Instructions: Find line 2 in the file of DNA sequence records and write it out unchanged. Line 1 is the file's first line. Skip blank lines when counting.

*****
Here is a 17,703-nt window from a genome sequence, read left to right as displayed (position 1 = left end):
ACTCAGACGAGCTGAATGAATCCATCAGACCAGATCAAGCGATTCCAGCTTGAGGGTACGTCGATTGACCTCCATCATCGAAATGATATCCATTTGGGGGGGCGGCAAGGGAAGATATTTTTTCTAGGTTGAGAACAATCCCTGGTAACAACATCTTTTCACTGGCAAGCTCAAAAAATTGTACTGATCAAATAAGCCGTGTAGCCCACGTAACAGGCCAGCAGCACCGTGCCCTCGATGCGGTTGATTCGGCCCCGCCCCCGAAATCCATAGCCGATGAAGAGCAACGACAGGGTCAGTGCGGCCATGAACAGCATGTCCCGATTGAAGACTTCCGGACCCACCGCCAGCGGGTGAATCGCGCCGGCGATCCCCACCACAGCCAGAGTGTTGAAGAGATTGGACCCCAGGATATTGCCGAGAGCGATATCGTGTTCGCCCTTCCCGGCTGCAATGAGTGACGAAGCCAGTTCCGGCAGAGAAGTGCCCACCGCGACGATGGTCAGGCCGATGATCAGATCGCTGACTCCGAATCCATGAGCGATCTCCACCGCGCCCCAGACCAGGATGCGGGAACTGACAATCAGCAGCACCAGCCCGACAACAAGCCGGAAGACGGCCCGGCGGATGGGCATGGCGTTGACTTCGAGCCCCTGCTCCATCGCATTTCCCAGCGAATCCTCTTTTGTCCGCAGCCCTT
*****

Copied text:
ACTCAGACGAGCTGAATGAATCCATCAGACCAGATCAAGCGATTCCAGCTTGAGGGTACGTCGATTGACCTCCATCATCGAAATGATATCCATTTGGGGGGGCGGCAAGGGAAGATATTTTTTCTAGGTTGAGAACAATCCCTGGTAACAACATCTTTTCACTGGCAAGCTCAAAAAATTGTACTGATCAAATAAGCCGTGTAGCCCACGTAACAGGCCAGCAGCACCGTGCCCTCGATGCGGTTGATTCGGCCCCGCCCCCGAAATCCATAGCCGATGAAGAGCAACGACAGGGTCAGTGCGGCCATGAACAGCATGTCCCGATTGAAGACTTCCGGACCCACCGCCAGCGGGTGAATCGCGCCGGCGATCCCCACCACAGCCAGAGTGTTGAAGAGATTGGACCCCAGGATATTGCCGAGAGCGATATCGTGTTCGCCCTTCCCGGCTGCAATGAGTGACGAAGCCAGTTCCGGCAGAGAAGTGCCCACCGCGACGATGGTCAGGCCGATGATCAGATCGCTGACTCCGAATCCATGAGCGATCTCCACCGCGCCCCAGACCAGGATGCGGGAACTGACAATCAGCAGCACCAGCCCGACAACAAGCCGGAAGACGGCCCGGCGGATGGGCATGGCGTTGACTTCGAGCCCCTGCTCCATCGCATTTCCCAGCGAATCCTCTTTTGTCCGCAGCCCTT